Meaning of Food Call for Presentations 2020 (pdf version)
Building on a 16 year tradition…1
The Meaning of Food: Interdisciplinary Conference on Representations of Food in the Arts & Humanities
Thursday, March 26 to Saturday, March 28, 2020
downtown Greensboro, NC
Call for Presentations:
All proposals are due November 1, 2019 (11:59 pm EST) at
Submit a Proposal Form
Sponsored by Elon University, High Point University and Wake Forest University
The study of food—what we do or do not eat as well as how, when, where, why and with whom we eat—is strongly linked to anthropological, cultural, social, political, and economic concerns. Once regarded as mundane and not worthy of scholarly study, food has become a valuable lens to explore pressing social issues. Indeed, Roland Barthes has said that “an entire ‘world’ (social environment) is present in and signified by food.” 2 Food is never just food, and its representation in the arts and humanities is replete with meaning—whether realistic, narrative, or figurative—adding depth and richness to cultural productions. Furthermore, the complex function of food in the arts and humanities is often strengthened by food’s material and metaphorical link to language and to narration since we both speak and eat with our mouths, communicating and tasting with our tongues. The etymology of the word table, often the site of both food consumption and storytelling, is revealing on this count: “table” comes from the Latin tabula meaning a board or slab “intended to receive an inscription or an account.”3 The “stories” we tell about food construct its meaning, while the food practices we engage in equally shape the narratives we create.
This conference welcomes studies from any discipline in the arts and humanities that consider food as a productive lens to analyze socio-cultural constructions of meaning.
This conference is intended to be dialogue driven. Therefore, we expect 15 minute presentations (not read papers), with the inclusion of at least 2 discussion questions to facilitate a 10 minute prompted conversation among the participants following the presentation. We invite submission of both individual and panel proposals connected to any of the following, though not limited to, topics:
- Food and identity (national, regional, local, etc.), and/or status (race, class, etc.)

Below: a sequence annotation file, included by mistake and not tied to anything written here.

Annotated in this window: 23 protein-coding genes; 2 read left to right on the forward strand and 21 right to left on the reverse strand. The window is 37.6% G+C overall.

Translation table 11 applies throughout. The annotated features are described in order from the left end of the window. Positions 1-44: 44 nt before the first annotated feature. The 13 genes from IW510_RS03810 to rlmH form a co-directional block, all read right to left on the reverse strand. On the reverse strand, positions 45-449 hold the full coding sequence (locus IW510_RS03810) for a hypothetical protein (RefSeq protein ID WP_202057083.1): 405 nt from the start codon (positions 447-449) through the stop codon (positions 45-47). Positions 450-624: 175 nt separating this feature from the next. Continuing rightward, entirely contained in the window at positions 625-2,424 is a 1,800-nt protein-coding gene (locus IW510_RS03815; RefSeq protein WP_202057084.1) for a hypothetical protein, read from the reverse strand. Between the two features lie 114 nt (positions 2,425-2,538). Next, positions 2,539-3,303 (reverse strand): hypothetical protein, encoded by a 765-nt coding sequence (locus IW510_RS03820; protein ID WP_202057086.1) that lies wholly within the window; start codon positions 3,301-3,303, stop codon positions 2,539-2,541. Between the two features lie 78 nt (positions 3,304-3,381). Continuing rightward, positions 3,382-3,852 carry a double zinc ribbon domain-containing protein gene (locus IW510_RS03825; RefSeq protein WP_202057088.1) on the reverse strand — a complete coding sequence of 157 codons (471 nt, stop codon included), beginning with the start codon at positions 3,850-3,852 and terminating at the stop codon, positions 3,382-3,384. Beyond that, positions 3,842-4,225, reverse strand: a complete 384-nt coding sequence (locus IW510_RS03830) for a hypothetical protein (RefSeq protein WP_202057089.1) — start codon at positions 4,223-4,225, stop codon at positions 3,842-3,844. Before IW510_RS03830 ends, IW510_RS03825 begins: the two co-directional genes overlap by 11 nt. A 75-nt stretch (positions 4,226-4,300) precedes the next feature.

- Food, the body, and/or gender
- Food images and visualizations
- Food and media and/or social media
- Food in pop culture(s)
- Food, memory, and the stories we tell
- Food and language
- “Authenticity” or “authentic” foods
- Nature vs/and Culture (taboos, etc.)
- Consumer vs Global culture
- Local(e) and spaces
- Culinary aesthetics
- Food and ethical approaches or practices
- Teaching food; food and innovative pedagogies
In addition, we welcome submission proposals for 45-minute interactive pedagogy-focused workshops to help share innovative ideas regarding teaching food-related matters. Workshops can include discussions and methods related to: using food to develop students’ understanding of inequality and social justice, food-related activities to enhance analysis, incorporating theory into food courses, analyzing food-related texts, harnessing students’ writing/ideas about food so that they are more critical/demonstrate deep thinking, balancing the personal and analytical with student responses to food, syllabi creation, etc.
We will also provide many opportunities during the conference for engaging in idea-driven dialogue—via planned cultural events and, of course, tasty/delectable meals.
Any questions? Contact us at email@example.com.
- We are indebted to Santiago Daydí-Tolson for organizing the eight Interdisciplinary and Multicultural Food Representation in Literature, Film, and the Other Arts conferences at University of Texas San Antonio from 1998 to 2014 from which this conference stems. The first biannual conference in Greensboro was held in 2018, and we look forward to another engaging symposium in 2020!
- Barthes, Roland. “Toward a Psychosociology of Contemporary Food Consumption.” Food and Culture: A Reader (3rd edition). Edited by Caroline Counihan and Penny Van Esterik. NYC: Routledge, 2013. p. 26.
- Kessler, Brad. “One Reader’s Digest: Toward a Gastronomic Theory of Literature.” Kenyon Review 27.2 (2005). p. 152.